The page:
Nowhere is this more evident than in the nuclear negotiations with Tehran that resulted in the interim deal reached in Geneva in November. Even strong supporters of the president’s policy are now publicly expressing doubts about that deal. Thus, Fareed Zakaria, the former managing editor of Foreign Affairs and former editor of Newsweek International, came away flabbergasted from an interview that he conducted for CNN with Iranian President Hassan Rouhani at the recent World Economic Forum in Davos. So impressed was Zakaria by the yawning gulf between the American and the Iranian positions that he called the interim deal “a train wreck.”

Even more startling is the skepticism of Dennis Ross, who, until late 2011, was a senior official in the Obama White House with responsibility for the greater Middle East. A study group recently chaired by Ross assessed the interim deal as so “deeply flawed” as to “undermine the effort to prevent a nuclear Iran.”

Obama himself has let it be known that he is not optimistic about the prospects of the next round of negotiations. In his interview with Remnick, he put the chance of success “at less than even.” These are low odds. But does that mean that the president has already worked up a tough Plan B? Is he preparing a response that will leave the Iranians in no doubt that they will be worse off if they fail to satisfy the minimum requirements of the United States and its partners? Or will we witness yet another instance of the vanishing reprisal?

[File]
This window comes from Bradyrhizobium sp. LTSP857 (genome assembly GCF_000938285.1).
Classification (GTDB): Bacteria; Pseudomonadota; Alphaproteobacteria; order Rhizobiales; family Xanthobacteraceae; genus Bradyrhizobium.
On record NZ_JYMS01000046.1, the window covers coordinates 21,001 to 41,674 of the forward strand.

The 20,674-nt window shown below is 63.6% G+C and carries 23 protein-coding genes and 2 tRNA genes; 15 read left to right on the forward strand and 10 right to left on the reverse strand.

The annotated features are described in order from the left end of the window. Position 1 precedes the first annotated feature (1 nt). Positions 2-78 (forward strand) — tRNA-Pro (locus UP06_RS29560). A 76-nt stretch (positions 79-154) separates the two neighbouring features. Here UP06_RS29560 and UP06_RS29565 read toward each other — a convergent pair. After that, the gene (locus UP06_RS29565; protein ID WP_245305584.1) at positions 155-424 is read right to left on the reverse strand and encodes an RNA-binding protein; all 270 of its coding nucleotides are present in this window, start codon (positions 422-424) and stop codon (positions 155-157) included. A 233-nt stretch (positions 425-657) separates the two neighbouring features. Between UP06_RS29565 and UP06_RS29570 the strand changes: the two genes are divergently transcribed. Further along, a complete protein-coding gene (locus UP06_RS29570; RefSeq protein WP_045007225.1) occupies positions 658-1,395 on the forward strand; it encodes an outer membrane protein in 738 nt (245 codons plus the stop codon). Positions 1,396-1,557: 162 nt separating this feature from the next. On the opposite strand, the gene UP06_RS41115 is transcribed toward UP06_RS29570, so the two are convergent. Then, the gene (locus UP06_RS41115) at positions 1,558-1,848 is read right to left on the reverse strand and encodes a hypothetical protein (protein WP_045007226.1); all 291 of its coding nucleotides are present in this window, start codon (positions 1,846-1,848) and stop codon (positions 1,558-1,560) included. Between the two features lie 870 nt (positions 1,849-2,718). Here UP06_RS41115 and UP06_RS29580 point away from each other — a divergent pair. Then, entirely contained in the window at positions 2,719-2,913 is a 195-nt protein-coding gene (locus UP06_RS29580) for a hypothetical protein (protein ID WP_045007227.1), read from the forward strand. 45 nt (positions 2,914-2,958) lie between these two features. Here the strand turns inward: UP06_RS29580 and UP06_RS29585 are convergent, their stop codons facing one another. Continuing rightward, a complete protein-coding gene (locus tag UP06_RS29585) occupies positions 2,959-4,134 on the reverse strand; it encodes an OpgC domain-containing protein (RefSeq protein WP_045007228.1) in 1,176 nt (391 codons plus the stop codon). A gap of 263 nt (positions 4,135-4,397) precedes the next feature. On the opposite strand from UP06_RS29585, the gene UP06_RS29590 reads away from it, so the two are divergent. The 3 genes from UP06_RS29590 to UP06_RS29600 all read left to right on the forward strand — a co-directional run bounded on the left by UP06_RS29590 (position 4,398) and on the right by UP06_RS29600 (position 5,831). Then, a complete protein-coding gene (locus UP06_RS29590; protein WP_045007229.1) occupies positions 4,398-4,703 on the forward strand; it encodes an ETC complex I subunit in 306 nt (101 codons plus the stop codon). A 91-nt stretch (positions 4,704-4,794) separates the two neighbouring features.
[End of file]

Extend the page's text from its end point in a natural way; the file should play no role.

The questions have already answered themselves. The outline of the real Plan B is fully visible in the Joint Plan of Action (JPOA) that emerged from Geneva. Technically, that deal lasts six months, but it can be extended indefinitely by mutual consent. While the parties to the agreement express the “aim” of reaching a comprehensive agreement within a year, they are also careful not to commit themselves in any way. The deal, in other words, is less interim than interminable.

Obama’s surrogates are already telling us to expect a very long negotiation. “I think it’s extremely unlikely that it will be possible to reach a comprehensive agreement in the next six months,” says Gary Samore. He ought to know; until last year, he served as the top arms control official in the White House. Samore thus spoke with authority when he concluded: “We’re in for a rolling series of extensions.” In short: endless process, no endpoint.